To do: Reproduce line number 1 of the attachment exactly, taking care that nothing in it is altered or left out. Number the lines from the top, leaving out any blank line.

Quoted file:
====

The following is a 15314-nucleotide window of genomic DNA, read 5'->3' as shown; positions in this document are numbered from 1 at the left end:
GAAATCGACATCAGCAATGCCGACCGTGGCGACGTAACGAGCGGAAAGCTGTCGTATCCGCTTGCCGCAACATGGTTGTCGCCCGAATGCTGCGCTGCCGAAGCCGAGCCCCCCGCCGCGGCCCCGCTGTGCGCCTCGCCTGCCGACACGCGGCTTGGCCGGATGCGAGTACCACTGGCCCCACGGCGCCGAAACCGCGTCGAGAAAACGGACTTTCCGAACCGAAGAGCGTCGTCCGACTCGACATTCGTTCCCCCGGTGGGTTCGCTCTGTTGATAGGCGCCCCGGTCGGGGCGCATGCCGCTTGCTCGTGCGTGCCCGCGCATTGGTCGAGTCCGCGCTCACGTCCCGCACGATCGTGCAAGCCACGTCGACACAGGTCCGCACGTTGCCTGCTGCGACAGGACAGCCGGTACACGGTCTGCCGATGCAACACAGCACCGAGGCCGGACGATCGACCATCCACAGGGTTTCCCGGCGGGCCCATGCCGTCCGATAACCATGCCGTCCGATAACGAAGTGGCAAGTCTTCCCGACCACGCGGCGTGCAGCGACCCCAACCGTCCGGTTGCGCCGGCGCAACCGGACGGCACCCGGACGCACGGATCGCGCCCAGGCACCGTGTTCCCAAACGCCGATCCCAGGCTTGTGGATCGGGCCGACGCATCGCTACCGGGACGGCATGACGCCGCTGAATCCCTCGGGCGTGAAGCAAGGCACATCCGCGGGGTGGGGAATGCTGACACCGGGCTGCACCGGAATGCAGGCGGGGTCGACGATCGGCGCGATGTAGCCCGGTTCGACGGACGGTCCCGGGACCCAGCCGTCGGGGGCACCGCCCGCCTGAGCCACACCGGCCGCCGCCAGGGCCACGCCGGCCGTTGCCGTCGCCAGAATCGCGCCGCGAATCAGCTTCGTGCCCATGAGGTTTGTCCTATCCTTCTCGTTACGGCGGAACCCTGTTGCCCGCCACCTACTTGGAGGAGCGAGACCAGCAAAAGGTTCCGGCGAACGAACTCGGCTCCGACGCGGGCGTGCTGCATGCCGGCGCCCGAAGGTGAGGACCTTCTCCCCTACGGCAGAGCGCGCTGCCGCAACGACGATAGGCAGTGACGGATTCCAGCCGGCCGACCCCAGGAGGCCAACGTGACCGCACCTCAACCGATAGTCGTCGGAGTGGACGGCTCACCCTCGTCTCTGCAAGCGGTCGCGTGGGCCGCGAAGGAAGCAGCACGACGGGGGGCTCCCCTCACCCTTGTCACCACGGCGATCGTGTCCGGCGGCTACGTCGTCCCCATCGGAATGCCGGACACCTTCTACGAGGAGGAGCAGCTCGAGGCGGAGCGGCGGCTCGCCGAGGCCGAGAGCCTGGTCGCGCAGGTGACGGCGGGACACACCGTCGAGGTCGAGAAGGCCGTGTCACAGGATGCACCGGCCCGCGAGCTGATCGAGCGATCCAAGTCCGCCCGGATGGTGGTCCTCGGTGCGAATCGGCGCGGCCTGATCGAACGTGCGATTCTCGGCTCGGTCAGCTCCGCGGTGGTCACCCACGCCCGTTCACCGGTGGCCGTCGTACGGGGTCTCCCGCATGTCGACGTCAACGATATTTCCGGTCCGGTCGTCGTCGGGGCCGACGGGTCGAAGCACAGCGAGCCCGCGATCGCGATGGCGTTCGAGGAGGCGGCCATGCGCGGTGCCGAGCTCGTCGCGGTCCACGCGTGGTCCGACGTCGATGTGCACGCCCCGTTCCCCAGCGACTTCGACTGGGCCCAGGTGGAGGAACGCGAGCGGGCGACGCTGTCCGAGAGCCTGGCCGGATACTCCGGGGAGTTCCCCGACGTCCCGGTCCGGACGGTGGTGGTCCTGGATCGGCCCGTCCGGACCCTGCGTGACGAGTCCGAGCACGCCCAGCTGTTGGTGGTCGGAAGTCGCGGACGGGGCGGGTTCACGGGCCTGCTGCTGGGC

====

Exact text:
The following is a 15314-nucleotide window of genomic DNA, read 5'->3' as shown; positions in this document are numbered from 1 at the left end: